The editing style used in this movie is, in a way, opposite to that of Hitchcock’s earlier movie Rope (1948). The cuts in certain scenes this movie are fast and frantic as opposed to the seemingly edit-less Rope (1948). This builds suspense in a different way, it makes the audience feel uneasy and apprehensive. It also matches the frantic twisty nature of the plot itself. A great example of the frantic editing in action is the famous shower scene. It cuts from the knife to the women’s flesh, back to the knife and to the bottom of the bath were the blood is seen disappearing down the plug hole. The injuries are never shown; it is all left to the power of the imagination. The audience fills in the blanks with their minds. Bernard Herman’s Iconic music score is also fast and frantic adding to the suspense and apprehension. It works in unison with the editing as the cuts slow down so does the music.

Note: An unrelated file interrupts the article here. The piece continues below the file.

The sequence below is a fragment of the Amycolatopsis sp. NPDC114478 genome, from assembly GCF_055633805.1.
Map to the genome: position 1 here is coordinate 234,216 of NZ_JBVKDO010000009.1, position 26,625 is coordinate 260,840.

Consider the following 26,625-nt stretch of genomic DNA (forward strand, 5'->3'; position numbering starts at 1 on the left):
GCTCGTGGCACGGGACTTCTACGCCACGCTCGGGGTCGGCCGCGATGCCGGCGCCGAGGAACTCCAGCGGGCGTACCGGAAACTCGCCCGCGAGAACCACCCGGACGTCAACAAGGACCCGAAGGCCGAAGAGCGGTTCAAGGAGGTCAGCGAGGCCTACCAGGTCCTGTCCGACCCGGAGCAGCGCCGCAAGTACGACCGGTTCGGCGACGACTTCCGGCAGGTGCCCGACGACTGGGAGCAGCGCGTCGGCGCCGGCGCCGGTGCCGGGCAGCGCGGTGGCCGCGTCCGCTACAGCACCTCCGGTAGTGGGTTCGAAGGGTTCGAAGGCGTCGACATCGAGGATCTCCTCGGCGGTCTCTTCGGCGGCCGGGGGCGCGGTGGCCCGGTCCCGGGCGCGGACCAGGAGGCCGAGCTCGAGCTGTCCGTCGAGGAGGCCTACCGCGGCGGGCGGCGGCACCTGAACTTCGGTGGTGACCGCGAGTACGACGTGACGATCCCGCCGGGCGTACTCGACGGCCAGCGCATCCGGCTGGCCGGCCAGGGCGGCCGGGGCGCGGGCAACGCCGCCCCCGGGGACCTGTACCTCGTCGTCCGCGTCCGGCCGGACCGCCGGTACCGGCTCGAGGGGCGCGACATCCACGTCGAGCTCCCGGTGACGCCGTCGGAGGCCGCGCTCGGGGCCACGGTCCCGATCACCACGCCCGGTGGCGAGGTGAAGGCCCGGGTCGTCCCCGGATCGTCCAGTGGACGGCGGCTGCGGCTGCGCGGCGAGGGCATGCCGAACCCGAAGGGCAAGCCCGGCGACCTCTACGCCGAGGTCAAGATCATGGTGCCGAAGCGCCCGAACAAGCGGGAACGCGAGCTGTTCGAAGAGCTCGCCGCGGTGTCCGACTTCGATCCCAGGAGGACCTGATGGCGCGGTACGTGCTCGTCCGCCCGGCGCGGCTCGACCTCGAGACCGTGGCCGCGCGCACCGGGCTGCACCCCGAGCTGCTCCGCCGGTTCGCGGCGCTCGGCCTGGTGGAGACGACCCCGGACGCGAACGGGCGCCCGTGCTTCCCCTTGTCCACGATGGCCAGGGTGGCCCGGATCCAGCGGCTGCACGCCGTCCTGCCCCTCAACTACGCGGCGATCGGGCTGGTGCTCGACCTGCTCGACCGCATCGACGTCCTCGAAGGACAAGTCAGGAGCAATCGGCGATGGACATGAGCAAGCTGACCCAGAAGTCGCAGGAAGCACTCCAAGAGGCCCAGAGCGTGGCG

Fig 1, Shower Scene

Perhaps the thing that scares viewers the most about psycho is its realism. Unlike many of its more modern counterparts it never strays into the elaborate, unlike the supercharged zombies Jason Voorhees and Michael Myers, Norman Bates feels very human and believable. Indeed Norman Bates is no more unbelievable than the real person on whom he is based, Ed Gein.  As James Rolf of has said “Psycho deals with the beast that lives within the mind” [Rolfe, 2007] as opposed to real monsters
Psycho is a timeless movie that is perhaps as contemporary today as it was in 1960. Its influence is vast and undeniable and it still has the power to frighten people.
Image List
Fig 1, Shower Scene, Movie Still, Available At:
Cinemassacre, 2007, Cinemassarcre’s Monster Madness Psycho 2007, Available at:

Wednesday, 9 February 2011

Robot Museum Image Reference

I have been looking at images of the Robot Museum in Nagoya as reference for my stories setting. I especially like the last one, the robot looks very depressed. Its like his board of the place and wants to escape. It sort of links with one of my story ideas about the robot wanting to escape the museum.